Over the past 10 years, Agile software development has become increasingly influential. Once applied predominantly to IT-based applications developed by small co-located teams, Agile practices are now being implemented on large multi-team projects, across distributed-development environments, and on embedded safety-critical products.
As Agile projects grow in scope, breadth, and size, however, challenges emerge as practitioners wrestle with the need to scale up Agile practices. Communication between distributed teams is one such challenge. Coordinating multiple backlogs or managing a single backlog that feeds multiple teams is another.
Posted in Architecture and Agile, Architecture-Centric Practices, Conferences and Events, From the Trenches, SATURN Conference
Tagged agile release planning, Highsmith, SATURN 2011, SATURN Conference, SEI, software architecture, software design, software development, software engineering, Software Engineering Institute
We learned an important lesson recently about breaking down barriers between architects and developers when we were challenged to deliver the architecture in smaller increments and shorter iterations.
In winter 2009/2010 we had the opportunity to participate in a project with Bursatec, the IT arm of La Bolsa Mexicana de Valores (the Mexican Stock Exchange), to replace its main online stock trading engine with one that would also incorporate trading of other financial instruments such as options and futures. The project had aggressive goals for performance and delivery, and as the face of Mexico’s financial markets to the world, the new trading engine needed to function flawlessly.
IEEE Software sponsored two outstanding presenter awards during the Sixth Software Engineering Institute (SEI) Architecture Technology User Network (SATURN) Conference, in May 2010. The awards were created to honor presenters for their contributions to architecture-centric practices. The awards, the first ever at a SATURN conference, were conferred based directly on conference attendees’ votes.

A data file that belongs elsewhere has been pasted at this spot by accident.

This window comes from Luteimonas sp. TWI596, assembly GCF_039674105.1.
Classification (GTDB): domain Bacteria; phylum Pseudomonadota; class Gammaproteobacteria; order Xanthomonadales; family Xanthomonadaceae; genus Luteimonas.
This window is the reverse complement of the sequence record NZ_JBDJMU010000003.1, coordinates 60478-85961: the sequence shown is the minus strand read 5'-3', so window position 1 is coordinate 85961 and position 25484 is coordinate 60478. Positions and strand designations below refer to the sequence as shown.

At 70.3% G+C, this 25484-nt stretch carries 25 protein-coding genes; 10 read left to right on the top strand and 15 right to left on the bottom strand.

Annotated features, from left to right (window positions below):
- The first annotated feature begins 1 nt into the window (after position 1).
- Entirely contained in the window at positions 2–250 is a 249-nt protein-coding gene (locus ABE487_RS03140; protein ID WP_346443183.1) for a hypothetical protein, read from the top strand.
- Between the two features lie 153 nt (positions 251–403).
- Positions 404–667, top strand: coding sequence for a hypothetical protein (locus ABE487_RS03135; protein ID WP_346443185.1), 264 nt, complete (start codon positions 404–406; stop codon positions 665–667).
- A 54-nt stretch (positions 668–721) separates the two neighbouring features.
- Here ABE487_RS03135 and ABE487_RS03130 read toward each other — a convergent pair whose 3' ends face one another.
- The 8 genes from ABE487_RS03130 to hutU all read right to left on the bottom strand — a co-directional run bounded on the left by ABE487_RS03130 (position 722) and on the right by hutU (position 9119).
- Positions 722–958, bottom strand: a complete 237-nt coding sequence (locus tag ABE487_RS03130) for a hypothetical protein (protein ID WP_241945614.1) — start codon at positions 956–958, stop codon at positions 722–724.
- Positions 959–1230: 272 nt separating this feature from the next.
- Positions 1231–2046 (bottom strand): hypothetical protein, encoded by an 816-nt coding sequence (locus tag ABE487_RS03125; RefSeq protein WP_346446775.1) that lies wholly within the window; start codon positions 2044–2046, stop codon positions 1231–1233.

Posted in Architecture and Agile, Architecture-Centric Engineering, SATURN Conference, Service-Oriented Architecture
Tagged cloud computing, Highsmith, SATURN 2010, SATURN Conference, software architecture, software design, software development, software engineering
What a month it has been: busy, tiring, but full of energy and thought-provoking exchanges!
SATURN attendance has been growing steadily since its inception in 2005, and this year’s conference was no exception with attendees from 14 countries, representing more than 70 organizations. More importantly, the level of sincerity in sharing lessons learned through the presentations and the spirit of collaboration beyond the sessions that spilled into the evening activities was remarkable. Attendees were busy learning from each other and exchanging ideas until the minute their shuttles were ready to take them to the airport Friday afternoon (me included—I had to run out of the door.)
Here are my takeaways from this year’s conference, which is by no means an all-inclusive list, nor does it cover all the high quality presentations: Continue reading
Posted in Architecture and Agile, Architecture-Centric Engineering, Architecture-Centric Practices, SATURN Conference, Service-Oriented Architecture, Ultra-Large-Scale Systems
Tagged cloud computing, Highsmith, SATURN 2010, SATURN Conference, SATURN Network, SEI, software architecture, Software Engineering Institute, system of systems, ULS systems, ultra-large-scale systems
We took a few minutes to chat with a few SATURN 2010 attendees about their personal reactions to what they heard during Jim Highsmith’s Keynote talk, “Architects: Anchors or Accelerators to Organizational Agility”.